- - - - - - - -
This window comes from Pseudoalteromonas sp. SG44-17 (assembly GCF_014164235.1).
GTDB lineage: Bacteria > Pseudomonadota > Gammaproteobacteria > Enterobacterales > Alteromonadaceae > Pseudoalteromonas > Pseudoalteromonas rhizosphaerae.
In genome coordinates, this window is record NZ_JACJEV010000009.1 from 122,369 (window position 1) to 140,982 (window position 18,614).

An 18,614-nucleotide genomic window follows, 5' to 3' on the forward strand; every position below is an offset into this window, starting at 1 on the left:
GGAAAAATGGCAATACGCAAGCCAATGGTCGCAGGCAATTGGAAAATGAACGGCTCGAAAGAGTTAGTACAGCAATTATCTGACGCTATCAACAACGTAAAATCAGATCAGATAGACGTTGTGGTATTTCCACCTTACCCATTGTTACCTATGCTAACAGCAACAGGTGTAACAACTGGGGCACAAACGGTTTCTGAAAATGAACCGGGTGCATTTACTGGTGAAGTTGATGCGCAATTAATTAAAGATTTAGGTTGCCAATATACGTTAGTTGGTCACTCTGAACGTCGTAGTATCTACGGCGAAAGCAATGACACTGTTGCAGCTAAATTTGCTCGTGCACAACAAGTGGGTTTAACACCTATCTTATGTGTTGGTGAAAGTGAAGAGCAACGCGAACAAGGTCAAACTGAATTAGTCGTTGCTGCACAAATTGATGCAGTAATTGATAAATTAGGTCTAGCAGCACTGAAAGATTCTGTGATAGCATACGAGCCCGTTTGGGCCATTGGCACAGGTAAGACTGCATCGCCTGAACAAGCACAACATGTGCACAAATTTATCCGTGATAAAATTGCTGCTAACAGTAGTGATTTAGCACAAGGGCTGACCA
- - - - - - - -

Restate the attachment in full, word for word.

This window comes from Pseudoalteromonas sp. SG44-17 (assembly GCF_014164235.1).
GTDB lineage: Bacteria > Pseudomonadota > Gammaproteobacteria > Enterobacterales > Alteromonadaceae > Pseudoalteromonas > Pseudoalteromonas rhizosphaerae.
In genome coordinates, this window is record NZ_JACJEV010000009.1 from 122,369 (window position 1) to 140,982 (window position 18,614).

An 18,614-nucleotide genomic window follows, 5' to 3' on the forward strand; every position below is an offset into this window, starting at 1 on the left:
GGAAAAATGGCAATACGCAAGCCAATGGTCGCAGGCAATTGGAAAATGAACGGCTCGAAAGAGTTAGTACAGCAATTATCTGACGCTATCAACAACGTAAAATCAGATCAGATAGACGTTGTGGTATTTCCACCTTACCCATTGTTACCTATGCTAACAGCAACAGGTGTAACAACTGGGGCACAAACGGTTTCTGAAAATGAACCGGGTGCATTTACTGGTGAAGTTGATGCGCAATTAATTAAAGATTTAGGTTGCCAATATACGTTAGTTGGTCACTCTGAACGTCGTAGTATCTACGGCGAAAGCAATGACACTGTTGCAGCTAAATTTGCTCGTGCACAACAAGTGGGTTTAACACCTATCTTATGTGTTGGTGAAAGTGAAGAGCAACGCGAACAAGGTCAAACTGAATTAGTCGTTGCTGCACAAATTGATGCAGTAATTGATAAATTAGGTCTAGCAGCACTGAAAGATTCTGTGATAGCATACGAGCCCGTTTGGGCCATTGGCACAGGTAAGACTGCATCGCCTGAACAAGCACAACATGTGCACAAATTTATCCGTGATAAAATTGCTGCTAACAGTAGTGATTTAGCACAAGGGCTGACCA